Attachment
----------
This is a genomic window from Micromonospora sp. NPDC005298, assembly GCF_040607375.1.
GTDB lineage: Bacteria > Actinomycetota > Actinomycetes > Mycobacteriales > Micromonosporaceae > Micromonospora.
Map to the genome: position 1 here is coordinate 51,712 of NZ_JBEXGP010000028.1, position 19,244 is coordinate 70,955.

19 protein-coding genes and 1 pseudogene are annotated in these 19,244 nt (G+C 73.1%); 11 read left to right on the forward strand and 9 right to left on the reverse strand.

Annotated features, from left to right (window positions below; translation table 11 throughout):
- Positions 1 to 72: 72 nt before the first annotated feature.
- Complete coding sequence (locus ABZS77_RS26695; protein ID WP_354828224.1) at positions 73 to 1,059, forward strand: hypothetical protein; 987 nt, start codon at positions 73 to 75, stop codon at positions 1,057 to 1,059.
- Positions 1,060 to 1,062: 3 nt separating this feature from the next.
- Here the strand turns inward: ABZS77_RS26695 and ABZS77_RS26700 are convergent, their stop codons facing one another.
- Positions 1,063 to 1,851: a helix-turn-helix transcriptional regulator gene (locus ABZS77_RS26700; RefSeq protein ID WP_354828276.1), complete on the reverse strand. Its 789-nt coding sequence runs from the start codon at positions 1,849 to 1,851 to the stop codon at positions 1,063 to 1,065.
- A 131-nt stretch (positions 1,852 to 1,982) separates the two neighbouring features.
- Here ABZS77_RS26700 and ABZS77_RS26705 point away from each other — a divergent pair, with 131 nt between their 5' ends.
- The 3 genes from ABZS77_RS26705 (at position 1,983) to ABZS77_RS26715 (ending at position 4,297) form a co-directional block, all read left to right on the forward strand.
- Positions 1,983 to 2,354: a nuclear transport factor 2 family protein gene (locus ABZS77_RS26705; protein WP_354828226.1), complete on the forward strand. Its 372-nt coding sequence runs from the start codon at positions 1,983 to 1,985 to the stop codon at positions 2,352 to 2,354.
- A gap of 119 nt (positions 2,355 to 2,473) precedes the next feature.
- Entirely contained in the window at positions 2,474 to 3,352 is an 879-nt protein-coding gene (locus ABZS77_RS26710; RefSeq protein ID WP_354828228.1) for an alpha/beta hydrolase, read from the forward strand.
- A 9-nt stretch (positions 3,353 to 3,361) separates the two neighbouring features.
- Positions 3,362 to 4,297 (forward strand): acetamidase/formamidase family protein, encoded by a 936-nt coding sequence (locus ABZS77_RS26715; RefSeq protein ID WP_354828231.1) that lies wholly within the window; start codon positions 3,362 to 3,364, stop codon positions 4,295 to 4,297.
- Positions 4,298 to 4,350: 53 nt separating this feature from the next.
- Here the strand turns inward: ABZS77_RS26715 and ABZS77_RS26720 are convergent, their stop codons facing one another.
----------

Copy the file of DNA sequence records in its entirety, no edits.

This is a genomic window from Micromonospora sp. NPDC005298, assembly GCF_040607375.1.
GTDB lineage: Bacteria > Actinomycetota > Actinomycetes > Mycobacteriales > Micromonosporaceae > Micromonospora.
Map to the genome: position 1 here is coordinate 51,712 of NZ_JBEXGP010000028.1, position 19,244 is coordinate 70,955.

19 protein-coding genes and 1 pseudogene are annotated in these 19,244 nt (G+C 73.1%); 11 read left to right on the forward strand and 9 right to left on the reverse strand.

Annotated features, from left to right (window positions below; translation table 11 throughout):
- Positions 1 to 72: 72 nt before the first annotated feature.
- Complete coding sequence (locus ABZS77_RS26695; protein ID WP_354828224.1) at positions 73 to 1,059, forward strand: hypothetical protein; 987 nt, start codon at positions 73 to 75, stop codon at positions 1,057 to 1,059.
- Positions 1,060 to 1,062: 3 nt separating this feature from the next.
- Here the strand turns inward: ABZS77_RS26695 and ABZS77_RS26700 are convergent, their stop codons facing one another.
- Positions 1,063 to 1,851: a helix-turn-helix transcriptional regulator gene (locus ABZS77_RS26700; RefSeq protein ID WP_354828276.1), complete on the reverse strand. Its 789-nt coding sequence runs from the start codon at positions 1,849 to 1,851 to the stop codon at positions 1,063 to 1,065.
- A 131-nt stretch (positions 1,852 to 1,982) separates the two neighbouring features.
- Here ABZS77_RS26700 and ABZS77_RS26705 point away from each other — a divergent pair, with 131 nt between their 5' ends.
- The 3 genes from ABZS77_RS26705 (at position 1,983) to ABZS77_RS26715 (ending at position 4,297) form a co-directional block, all read left to right on the forward strand.
- Positions 1,983 to 2,354: a nuclear transport factor 2 family protein gene (locus ABZS77_RS26705; protein WP_354828226.1), complete on the forward strand. Its 372-nt coding sequence runs from the start codon at positions 1,983 to 1,985 to the stop codon at positions 2,352 to 2,354.
- A gap of 119 nt (positions 2,355 to 2,473) precedes the next feature.
- Entirely contained in the window at positions 2,474 to 3,352 is an 879-nt protein-coding gene (locus ABZS77_RS26710; RefSeq protein ID WP_354828228.1) for an alpha/beta hydrolase, read from the forward strand.
- A 9-nt stretch (positions 3,353 to 3,361) separates the two neighbouring features.
- Positions 3,362 to 4,297 (forward strand): acetamidase/formamidase family protein, encoded by a 936-nt coding sequence (locus ABZS77_RS26715; RefSeq protein ID WP_354828231.1) that lies wholly within the window; start codon positions 3,362 to 3,364, stop codon positions 4,295 to 4,297.
- Positions 4,298 to 4,350: 53 nt separating this feature from the next.
- Here the strand turns inward: ABZS77_RS26715 and ABZS77_RS26720 are convergent, their stop codons facing one another.